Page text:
Man who claimed over €85,000 in social welfare under false name jailed for three years
Published 15/07/2015 | 16:27
A Romanian national who stole at least €85,000 from the State by claiming social welfare under a false name 463 times has been jailed for three years.
Stefan Onofrei (34) of Bremore, Castlegate, Balbriggan, pleaded guilty at Dublin Circuit Criminal Court to six sample charges of theft of job seeker's benefit, job seeker's allowance, supplementary welfare allowance, emergency means payment, rent property supplement allowance and family income supplement on dates between January 9, 2009 and February 10, 2015. He has no previous convictions.
Garda Raymond Foley told Ronan Kennedy BL, prosecuting, that his investigation concluded that Onofrei stole €97,207.24 over the course of six years using a false identity.
Onofrei admitted to gardaí that he had purchased a Lithuanian passport for €200 and used this to get a PPS number.
He then got a job in construction and paid income tax under the false name but when he lost his position, he used the same identity to apply for various social welfare payments.
Gda Foley said Onofrei was identified as a suspect by the Department of Social Protection and the Garda Special Investigation Unit. He was arrested at his home after gardaí viewed CCTV footage from various post offices around Dublin and Meath.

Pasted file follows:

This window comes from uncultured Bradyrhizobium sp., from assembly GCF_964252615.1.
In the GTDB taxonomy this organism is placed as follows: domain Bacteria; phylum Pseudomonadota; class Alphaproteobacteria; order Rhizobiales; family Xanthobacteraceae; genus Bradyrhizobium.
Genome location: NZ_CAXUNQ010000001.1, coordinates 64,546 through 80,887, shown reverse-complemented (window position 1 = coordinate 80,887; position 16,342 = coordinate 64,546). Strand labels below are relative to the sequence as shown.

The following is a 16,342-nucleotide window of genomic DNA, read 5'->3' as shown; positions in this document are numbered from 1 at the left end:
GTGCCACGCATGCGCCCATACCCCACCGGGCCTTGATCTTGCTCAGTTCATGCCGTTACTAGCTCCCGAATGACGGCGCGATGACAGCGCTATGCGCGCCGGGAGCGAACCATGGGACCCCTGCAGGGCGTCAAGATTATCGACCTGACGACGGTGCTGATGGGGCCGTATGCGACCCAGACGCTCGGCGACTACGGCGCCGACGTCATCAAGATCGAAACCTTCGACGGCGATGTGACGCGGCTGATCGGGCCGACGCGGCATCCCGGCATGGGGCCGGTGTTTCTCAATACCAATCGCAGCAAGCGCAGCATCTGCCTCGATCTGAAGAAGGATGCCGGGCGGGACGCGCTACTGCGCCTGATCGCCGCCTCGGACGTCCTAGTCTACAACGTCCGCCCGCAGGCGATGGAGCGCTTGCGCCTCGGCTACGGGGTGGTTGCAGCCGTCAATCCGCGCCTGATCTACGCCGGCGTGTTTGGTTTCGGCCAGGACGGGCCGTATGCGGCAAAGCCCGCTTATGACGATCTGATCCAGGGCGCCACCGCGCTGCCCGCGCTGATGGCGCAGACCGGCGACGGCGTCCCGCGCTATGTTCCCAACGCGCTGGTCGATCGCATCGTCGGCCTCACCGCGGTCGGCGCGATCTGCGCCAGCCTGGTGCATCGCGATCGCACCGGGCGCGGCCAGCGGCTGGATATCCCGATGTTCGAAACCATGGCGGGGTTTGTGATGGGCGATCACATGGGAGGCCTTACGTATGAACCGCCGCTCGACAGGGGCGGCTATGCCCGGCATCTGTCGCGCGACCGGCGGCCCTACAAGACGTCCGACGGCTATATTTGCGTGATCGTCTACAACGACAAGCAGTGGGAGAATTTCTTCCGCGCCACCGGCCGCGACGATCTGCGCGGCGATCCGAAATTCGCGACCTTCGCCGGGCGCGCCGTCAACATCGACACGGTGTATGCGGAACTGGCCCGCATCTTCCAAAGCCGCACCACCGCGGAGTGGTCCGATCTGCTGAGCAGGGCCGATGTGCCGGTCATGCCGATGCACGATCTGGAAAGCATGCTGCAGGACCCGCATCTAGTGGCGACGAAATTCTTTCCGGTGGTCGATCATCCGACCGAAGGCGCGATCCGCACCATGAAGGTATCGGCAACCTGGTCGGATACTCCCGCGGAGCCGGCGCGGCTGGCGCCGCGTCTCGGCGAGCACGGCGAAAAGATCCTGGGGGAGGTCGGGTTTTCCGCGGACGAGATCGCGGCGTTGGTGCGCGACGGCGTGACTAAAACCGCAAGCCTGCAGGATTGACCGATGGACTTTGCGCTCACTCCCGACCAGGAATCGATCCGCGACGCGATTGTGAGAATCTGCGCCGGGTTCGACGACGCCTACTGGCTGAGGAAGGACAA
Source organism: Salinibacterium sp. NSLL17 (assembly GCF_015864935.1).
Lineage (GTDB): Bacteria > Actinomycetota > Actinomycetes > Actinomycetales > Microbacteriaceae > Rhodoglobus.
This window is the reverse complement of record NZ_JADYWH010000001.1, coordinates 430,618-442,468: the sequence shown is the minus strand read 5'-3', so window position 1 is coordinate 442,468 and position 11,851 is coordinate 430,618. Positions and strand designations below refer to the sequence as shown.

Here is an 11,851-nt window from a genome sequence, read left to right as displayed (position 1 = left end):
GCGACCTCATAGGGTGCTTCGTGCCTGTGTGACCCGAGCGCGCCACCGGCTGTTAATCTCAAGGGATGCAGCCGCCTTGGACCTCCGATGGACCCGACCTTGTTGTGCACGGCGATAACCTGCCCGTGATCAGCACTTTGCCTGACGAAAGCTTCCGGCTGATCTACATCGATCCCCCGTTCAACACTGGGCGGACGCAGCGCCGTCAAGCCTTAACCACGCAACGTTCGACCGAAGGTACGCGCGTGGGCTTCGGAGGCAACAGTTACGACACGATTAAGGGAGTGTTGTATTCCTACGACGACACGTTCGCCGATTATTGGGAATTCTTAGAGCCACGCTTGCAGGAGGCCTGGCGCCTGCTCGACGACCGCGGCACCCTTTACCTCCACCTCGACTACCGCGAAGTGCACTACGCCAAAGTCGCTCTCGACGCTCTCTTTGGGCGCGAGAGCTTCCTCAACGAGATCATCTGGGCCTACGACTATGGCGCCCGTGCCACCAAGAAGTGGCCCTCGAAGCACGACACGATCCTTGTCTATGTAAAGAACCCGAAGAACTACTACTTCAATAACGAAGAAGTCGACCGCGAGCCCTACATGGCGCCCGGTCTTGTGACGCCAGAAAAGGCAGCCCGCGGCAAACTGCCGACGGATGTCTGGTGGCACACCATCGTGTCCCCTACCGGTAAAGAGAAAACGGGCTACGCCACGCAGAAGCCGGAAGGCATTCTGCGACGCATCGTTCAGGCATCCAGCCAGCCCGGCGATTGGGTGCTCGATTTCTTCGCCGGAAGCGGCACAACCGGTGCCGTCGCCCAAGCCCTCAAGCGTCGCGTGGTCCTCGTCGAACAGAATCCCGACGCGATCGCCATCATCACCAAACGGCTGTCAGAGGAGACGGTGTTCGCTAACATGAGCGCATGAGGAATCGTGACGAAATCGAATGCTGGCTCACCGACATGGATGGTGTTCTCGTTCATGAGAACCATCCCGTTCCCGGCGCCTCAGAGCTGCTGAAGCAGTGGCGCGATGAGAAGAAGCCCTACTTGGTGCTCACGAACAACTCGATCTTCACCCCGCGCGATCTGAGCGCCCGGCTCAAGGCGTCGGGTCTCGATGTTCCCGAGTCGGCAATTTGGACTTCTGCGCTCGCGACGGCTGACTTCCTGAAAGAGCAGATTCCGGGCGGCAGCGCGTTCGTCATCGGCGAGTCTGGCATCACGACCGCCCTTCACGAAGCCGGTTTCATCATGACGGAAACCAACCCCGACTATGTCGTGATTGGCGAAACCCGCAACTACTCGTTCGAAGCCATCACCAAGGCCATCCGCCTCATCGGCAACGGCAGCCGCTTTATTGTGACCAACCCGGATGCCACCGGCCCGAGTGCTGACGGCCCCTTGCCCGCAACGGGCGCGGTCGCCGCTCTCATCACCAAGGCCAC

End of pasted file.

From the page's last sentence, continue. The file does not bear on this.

A search of his home led to the discovery of further documentation which was of “evidential value” to his prosecution.
Onofrei made full admissions in a follow up garda interview and said he had been living and working in Ireland since 2003. He is a married man with twin daughters and his wife is expecting their third baby.
Gda Foley accepted a suggestion from Michael Bowman SC, defending, that his client disputes the total amount he stole and claims it is in fact closer to €85,000.
He agreed that Onofrei had worked legitimately under the false name but when he lost his job and found himself a father to a young family, “temptation crossed his path and he took it”.
Mr Bowman said his client is doing well since his remand in prison last February and handed in a number of testimonials supporting that.
He said a letter from the prison chaplain stated that Onofrei is “deeply committed to his family and very proud of them”. Onofrei wrote a letter to the court expressing his remorse.
Judge Martin Nolan said Onofrei had “engaged in a pattern of behaviour to deceive and defraud the social welfare system”, which the judge said was there to help people who find themselves in difficulty.
He said because of this the system needs to be user friendly and this makes it easy to defraud.
Judge Nolan described it as a “serious fraud” that happened over a protracted period of time which Onofrei committed on hundreds of occasions.
He accepted that he co-operated with the garda investigation and was a good hard-working family man.